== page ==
These days employers may find themselves dogged, more and more, by service animal questions. Can I bring my service animal to work? Can any dog become a service dog? Can I get fired for having a service dog?
The recent passage of SB2461—a new state law that imposes fines for knowingly misrepresenting an animal as a service animal—has brought service animals into the limelight. However, the increased attention has also spurred a great deal of confusion.
Since many employers operate in public spaces, like restaurants and stores, most are already aware that service animals are legally permitted in their place of business. What they might not know though is that the laws governing service animals in the workplace are, well, a bit hairier.
What is a service animal?
The Americans with Disabilities Act (ADA) defines service animals as dogs that are individually trained to do work or perform specific tasks for an individual with a disability, including physical, sensory, psychiatric, intellectual, or other mental disability.
The work or task a service animal has been trained to do must be directly related to an individual’s disability. This can include guiding people who have vision impairments, alerting individuals who are deaf, or warning someone when they are about to have a seizure.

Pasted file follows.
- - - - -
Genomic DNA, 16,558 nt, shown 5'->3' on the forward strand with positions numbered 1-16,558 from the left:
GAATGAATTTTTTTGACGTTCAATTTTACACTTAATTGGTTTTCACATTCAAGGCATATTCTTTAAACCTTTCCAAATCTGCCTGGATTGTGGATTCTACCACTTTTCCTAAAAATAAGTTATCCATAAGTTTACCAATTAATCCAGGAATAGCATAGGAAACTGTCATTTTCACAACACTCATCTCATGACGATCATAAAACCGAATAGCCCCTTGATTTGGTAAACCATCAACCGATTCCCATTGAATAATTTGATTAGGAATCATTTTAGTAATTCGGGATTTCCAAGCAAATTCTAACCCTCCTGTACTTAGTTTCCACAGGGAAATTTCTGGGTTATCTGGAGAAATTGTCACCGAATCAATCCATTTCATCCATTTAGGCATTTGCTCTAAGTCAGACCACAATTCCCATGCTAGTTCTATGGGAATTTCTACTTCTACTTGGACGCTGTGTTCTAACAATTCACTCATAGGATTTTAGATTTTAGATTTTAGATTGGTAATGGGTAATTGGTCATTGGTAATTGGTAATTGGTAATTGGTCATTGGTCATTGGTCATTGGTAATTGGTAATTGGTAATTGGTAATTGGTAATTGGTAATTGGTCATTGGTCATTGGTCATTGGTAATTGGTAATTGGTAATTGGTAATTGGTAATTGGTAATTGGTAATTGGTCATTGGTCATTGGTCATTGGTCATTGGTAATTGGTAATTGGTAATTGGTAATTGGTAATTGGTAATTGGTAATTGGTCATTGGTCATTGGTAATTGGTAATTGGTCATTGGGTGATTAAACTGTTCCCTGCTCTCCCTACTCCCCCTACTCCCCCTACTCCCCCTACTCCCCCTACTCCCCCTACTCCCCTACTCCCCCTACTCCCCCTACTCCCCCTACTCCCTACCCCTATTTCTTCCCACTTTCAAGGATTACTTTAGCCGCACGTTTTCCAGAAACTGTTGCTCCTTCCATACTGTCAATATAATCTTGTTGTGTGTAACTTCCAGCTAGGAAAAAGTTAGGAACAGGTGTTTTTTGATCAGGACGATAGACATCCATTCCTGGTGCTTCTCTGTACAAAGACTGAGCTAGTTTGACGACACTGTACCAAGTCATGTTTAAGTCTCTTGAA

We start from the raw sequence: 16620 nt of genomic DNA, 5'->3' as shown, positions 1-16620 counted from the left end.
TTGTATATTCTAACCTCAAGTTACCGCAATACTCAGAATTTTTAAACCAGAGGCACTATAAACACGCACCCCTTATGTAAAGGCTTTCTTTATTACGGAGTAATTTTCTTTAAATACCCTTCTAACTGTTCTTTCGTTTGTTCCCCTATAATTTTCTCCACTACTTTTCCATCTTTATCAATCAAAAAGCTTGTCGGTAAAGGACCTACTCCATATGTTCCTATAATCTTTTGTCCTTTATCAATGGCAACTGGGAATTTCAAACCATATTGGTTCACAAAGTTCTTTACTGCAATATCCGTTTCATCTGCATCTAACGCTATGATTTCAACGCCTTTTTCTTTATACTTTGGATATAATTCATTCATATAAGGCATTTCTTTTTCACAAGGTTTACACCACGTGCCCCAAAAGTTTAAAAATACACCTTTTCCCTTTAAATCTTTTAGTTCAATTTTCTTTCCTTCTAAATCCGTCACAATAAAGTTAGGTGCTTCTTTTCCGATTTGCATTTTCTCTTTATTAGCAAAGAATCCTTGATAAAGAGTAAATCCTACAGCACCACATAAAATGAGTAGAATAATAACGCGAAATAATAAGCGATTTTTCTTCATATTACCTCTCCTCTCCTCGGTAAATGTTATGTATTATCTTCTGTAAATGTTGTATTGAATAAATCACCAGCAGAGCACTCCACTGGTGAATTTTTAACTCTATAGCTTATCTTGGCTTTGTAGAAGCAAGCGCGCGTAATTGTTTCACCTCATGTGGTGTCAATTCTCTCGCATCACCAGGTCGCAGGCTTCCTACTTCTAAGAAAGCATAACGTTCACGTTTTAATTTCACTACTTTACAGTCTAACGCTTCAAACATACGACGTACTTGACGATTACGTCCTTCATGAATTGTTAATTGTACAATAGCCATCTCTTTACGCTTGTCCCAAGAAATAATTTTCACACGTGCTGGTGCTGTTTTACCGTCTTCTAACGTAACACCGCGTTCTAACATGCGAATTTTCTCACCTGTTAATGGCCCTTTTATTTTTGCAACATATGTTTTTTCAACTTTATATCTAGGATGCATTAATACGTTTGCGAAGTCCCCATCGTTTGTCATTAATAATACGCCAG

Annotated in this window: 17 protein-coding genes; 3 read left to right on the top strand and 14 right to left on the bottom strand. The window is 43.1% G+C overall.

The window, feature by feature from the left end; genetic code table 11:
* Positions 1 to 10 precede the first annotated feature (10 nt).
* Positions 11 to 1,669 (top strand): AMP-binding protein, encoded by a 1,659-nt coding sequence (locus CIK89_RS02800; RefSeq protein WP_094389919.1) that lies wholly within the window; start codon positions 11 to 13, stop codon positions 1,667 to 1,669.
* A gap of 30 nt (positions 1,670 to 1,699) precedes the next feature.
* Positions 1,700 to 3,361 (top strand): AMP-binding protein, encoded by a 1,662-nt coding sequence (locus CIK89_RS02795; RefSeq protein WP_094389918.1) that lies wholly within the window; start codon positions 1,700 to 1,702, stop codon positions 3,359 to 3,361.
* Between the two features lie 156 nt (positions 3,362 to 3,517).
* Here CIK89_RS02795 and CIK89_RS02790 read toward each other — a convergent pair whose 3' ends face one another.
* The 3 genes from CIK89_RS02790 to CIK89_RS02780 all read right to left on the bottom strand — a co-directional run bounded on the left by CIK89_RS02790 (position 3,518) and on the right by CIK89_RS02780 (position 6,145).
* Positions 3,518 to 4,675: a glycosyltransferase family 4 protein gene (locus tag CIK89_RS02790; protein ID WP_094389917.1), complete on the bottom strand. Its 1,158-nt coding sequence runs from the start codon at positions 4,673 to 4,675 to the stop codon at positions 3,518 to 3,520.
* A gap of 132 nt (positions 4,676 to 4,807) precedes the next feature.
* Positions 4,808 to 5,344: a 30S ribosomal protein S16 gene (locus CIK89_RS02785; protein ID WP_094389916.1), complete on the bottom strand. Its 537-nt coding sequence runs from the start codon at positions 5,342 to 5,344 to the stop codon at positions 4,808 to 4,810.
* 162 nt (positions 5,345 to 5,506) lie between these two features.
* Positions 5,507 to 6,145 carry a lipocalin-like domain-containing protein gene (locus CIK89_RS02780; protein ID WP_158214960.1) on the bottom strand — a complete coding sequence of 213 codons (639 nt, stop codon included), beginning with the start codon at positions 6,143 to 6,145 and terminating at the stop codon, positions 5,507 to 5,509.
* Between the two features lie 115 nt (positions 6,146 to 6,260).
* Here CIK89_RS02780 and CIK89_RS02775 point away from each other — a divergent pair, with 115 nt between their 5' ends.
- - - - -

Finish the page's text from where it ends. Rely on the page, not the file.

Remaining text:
For the record, there is no official registry, certification, or form of identification for service animals. Service animals do not have to be professionally trained and can be trained by their owners.
Common questions about service animals in the workplace
Here are some of the common questions employers might have regarding service animals in the workplace and tips for addressing them.
1. Are employers required to allow service animals in the workplace?
No. However, employers are required to consider service animals as part of an employee’s request for reasonable accommodation under Title I of the ADA.
While Title III of the ADA requires most businesses to allow service animals in all areas of public access, these provisions don’t carry into the workplace. Title I, which specifically regulates employment, only requires that employers make reasonable accommodations for employees with disabilities. Allowing a service animal to accompany an employee to work could constitute reasonable accommodation, provided that it does not cause undue hardship to the employer.
As with any request for accommodation under the ADA, employers should take requests seriously and engage in an interactive process to determine how the requested accommodation will assist the employee in performing the essential functions of the job.
2. Can employers request documentation to establish an employee’s accommodation request for a service animal?
Yes, if an employee’s disability is not obvious or the reason the service animal is needed is not clear.
This might normally include documentation from a healthcare provider to show that the employee has a covered disability. But employers can also request documentation or demonstration to show how the animal would assist the employee perform the job and/or is trained to behave in the workplace.
When requesting documentation, employers should be mindful to:
- Consider documentation from sources beyond healthcare professionals